Do you know your stuff?
"I'm not the doctor" isn't a reason to not know the answer to these common client concerns. Here's a look at some of the facts and protocols everyone on your team should know.
Apr 01, 2008
When team members contradict each other, clients lose trust and often seek guidance elsewhere. To support your team's message, you need to know your practice's philosophy and protocols. And the quickest path is through consistent team training, written protocols, role-playing, and testing.
Get everyone on the busImagine you're alone in an exam room with a client. Are you prepared to handle the client's questions? What will you say, and how will you present it? At that moment, you become your practice's ambassador. Training on your practice's protocols and policies is just as important as training on patient care and technical skills.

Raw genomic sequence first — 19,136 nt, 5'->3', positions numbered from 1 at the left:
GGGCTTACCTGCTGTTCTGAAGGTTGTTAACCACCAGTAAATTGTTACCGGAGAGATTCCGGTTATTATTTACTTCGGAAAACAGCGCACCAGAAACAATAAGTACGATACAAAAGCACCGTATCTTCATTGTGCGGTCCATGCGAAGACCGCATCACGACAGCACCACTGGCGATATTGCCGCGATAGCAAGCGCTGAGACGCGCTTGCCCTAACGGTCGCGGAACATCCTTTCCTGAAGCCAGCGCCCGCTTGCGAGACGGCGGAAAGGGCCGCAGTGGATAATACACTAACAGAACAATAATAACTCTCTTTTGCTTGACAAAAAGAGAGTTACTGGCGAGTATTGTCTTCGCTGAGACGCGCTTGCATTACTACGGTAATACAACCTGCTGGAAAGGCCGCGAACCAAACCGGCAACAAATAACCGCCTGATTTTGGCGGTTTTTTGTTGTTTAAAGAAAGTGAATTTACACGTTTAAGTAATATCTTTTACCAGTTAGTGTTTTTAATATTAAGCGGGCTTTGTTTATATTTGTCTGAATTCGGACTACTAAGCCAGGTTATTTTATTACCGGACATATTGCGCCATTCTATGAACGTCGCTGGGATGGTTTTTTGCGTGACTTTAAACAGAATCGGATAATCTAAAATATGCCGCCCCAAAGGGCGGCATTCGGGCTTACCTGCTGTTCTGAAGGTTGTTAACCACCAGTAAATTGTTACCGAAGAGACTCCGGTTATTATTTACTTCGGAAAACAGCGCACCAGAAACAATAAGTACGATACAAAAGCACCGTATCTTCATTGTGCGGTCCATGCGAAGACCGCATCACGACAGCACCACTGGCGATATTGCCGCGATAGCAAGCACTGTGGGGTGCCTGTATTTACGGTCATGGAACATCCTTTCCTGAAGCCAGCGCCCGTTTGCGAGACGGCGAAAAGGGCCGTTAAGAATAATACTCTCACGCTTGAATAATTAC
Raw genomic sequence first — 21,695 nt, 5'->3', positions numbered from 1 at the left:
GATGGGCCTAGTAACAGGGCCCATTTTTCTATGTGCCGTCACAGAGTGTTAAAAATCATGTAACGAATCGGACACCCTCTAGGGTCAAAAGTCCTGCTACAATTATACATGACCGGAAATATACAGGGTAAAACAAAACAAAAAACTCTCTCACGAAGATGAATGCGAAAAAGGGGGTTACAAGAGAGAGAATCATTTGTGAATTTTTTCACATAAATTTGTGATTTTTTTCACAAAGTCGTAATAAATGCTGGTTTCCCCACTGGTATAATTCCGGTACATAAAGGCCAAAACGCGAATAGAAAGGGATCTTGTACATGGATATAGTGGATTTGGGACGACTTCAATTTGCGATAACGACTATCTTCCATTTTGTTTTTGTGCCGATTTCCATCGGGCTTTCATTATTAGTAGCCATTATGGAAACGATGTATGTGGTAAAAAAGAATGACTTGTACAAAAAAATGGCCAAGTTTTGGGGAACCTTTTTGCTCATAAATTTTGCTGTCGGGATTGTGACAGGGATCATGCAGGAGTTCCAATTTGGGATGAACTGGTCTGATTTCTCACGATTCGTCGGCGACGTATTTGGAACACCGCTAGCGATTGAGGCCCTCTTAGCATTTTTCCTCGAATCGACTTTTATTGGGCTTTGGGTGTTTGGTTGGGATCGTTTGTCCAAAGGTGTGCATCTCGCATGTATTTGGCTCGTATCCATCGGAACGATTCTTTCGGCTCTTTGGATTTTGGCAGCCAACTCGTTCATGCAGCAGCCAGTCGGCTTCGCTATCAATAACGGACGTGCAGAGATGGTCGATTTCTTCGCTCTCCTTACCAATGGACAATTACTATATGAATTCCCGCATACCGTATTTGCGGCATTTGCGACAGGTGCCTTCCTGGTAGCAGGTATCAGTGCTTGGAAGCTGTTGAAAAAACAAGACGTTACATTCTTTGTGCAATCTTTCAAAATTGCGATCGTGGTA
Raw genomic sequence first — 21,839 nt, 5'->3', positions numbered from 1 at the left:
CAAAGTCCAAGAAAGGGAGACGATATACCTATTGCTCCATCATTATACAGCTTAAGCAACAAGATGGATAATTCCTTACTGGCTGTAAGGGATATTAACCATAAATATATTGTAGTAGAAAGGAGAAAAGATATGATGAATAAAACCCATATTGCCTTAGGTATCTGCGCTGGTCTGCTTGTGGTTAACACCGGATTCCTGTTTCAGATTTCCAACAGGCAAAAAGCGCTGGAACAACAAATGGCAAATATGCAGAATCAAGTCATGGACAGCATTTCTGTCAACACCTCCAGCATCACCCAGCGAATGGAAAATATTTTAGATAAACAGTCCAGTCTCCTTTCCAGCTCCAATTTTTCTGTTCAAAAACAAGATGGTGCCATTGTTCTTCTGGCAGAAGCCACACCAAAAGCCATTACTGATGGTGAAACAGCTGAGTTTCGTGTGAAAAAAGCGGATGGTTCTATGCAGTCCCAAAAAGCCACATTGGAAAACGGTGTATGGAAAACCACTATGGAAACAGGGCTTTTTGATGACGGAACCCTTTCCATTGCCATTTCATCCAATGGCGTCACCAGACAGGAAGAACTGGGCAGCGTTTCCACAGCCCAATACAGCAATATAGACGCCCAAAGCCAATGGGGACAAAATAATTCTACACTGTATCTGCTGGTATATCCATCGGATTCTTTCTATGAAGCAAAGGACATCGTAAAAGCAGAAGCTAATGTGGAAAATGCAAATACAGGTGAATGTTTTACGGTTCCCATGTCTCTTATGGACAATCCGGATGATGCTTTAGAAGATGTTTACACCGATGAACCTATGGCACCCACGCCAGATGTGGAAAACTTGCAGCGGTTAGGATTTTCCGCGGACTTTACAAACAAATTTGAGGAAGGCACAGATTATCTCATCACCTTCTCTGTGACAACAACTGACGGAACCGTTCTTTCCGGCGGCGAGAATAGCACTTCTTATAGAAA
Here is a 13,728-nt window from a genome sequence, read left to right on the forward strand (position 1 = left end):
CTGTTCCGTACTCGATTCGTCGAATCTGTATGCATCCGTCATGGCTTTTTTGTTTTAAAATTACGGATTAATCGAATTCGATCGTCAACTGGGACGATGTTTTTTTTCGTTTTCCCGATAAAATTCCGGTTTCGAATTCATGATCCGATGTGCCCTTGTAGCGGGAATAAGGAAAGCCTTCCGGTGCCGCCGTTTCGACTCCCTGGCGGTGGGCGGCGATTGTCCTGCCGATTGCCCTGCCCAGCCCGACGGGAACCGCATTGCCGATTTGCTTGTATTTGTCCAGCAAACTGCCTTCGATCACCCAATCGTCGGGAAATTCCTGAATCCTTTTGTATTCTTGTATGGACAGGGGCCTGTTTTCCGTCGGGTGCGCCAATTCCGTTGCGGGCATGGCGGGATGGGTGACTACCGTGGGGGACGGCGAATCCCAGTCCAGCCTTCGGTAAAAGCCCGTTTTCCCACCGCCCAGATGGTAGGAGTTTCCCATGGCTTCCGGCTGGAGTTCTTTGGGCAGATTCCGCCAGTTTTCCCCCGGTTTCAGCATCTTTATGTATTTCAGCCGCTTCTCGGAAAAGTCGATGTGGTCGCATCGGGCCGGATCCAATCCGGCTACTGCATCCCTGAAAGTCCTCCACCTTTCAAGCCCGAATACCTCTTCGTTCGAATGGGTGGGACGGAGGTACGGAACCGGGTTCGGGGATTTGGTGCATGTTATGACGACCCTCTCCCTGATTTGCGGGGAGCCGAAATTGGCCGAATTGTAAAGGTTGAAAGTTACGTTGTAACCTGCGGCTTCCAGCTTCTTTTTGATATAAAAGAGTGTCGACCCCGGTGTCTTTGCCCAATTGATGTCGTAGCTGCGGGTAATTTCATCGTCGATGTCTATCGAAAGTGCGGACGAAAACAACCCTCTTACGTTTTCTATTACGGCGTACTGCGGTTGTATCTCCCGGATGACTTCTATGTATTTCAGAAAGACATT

This isn't to say everyone must agree on every topic every time. But you do need to agree on the message you'll present to clients. So put your policy in writing and present a copy to all new team members during their initial phase training. And when you change your team's guidelines, redistribute your policy to all team members. By reinforcing the doctor's recommendations, you'll help clients understand their importance, and they're more likely to comply. And you'll feel confident making care recommendations knowing doctors will support your advice.